- However, the high point of his arc is his refusal to submit to his father’s will, trusting his instinct and teaching his peers to ride dragons like him. Using his knowledge about dragons and his new leadership skills he saves the Vikings from the Red Death and gain his father’s forgiveness and appreciation. He has proven that his traits are worthwhile, even preferable to the aggression expected of him, and his tribe whole-heartedly embraces dragons after this incident.
Character 2: Stoick
- Stoick’s arc is a mirror of Hiccup’s as the two are intimately tied together. Stoick begins his arc struggling to mold his son in his image, trying to build Hiccup into the Viking leader Stoick thinks he needs to be. Stoick loves Hiccup, but fails to recognize the value of his skills.
- Stoick becomes progressively more proud of Hiccup as Hiccup subdues more dragons in Dragon Training, but this pride is based on deceit, as Stoick believes this is a sign of Hiccup adopting the aggressive Viking way he has always wanted for him. In reality, Hiccup is learning to accept the dragons.
- Stoick’s lowest moment coincides with Hiccup’s. Stoick disowns Hiccup because he feels betrayed, and that Hiccup has become the exact opposite of him. He thinks of Hiccup as antagonistic to his values by protecting dragons when dragons are responsible for so many Viking deaths.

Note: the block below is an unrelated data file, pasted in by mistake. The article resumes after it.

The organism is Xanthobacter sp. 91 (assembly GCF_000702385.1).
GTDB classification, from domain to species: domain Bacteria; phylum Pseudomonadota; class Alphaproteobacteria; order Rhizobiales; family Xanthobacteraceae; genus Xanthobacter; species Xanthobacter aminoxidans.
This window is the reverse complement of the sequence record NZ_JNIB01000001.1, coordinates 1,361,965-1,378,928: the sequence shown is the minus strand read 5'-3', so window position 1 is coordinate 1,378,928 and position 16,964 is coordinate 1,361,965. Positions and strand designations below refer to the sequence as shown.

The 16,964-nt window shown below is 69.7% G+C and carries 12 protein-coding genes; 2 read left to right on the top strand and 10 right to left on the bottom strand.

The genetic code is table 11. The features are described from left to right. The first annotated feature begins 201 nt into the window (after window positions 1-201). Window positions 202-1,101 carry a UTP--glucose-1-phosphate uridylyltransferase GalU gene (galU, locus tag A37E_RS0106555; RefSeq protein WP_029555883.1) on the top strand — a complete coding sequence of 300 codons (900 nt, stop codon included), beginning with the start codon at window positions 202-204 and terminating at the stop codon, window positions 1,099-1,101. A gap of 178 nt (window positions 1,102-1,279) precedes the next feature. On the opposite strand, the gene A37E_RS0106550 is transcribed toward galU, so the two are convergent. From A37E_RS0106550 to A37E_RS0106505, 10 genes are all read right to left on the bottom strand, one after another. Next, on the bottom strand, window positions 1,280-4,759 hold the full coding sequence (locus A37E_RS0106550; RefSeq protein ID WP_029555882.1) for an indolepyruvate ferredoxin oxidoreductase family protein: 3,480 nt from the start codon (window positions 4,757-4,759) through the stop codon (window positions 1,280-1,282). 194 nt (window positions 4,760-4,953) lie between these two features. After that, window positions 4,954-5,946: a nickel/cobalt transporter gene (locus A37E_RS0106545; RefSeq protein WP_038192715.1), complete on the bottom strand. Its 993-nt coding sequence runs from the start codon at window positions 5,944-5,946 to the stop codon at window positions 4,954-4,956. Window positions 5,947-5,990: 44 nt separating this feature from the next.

- Stoick’s arc comes full circle when he realizes the value of Hiccup’s knowledge and that Hiccup is as concerned with the safety of the tribe as Stoick is. Stoick saves Toothless on behalf of Hiccup, enabling the thing he hated most about his son, because he now sees past his hatred. He helps the village of Berk cohabitate with the dragons alongside Hiccup and the other kids.
Theme: Learning to understand differences
This theme ties into all aspects of both Hiccup and Stoick’s journey, as well as the broader journey of the entire village of Berk. Hiccup and Stoick start out struggling to understand one another because of their different strengths and values, an extension of this being Hiccup’s struggle to understand Toothless. However, as Hiccup improves at this, his overall condition improves and it provides him with skills he can use to gain his tribe’s acceptance. For both characters to attain their goal of a happy father-son relationship they have to learn to value each other’s differences and the differences presented by the dragons. Upon doing so, the village of Berk is transformed, no longer living under the shadow of dragon attack but in harmony with dragons, and Stoick and Hiccup have found the ability to communicate with one another again.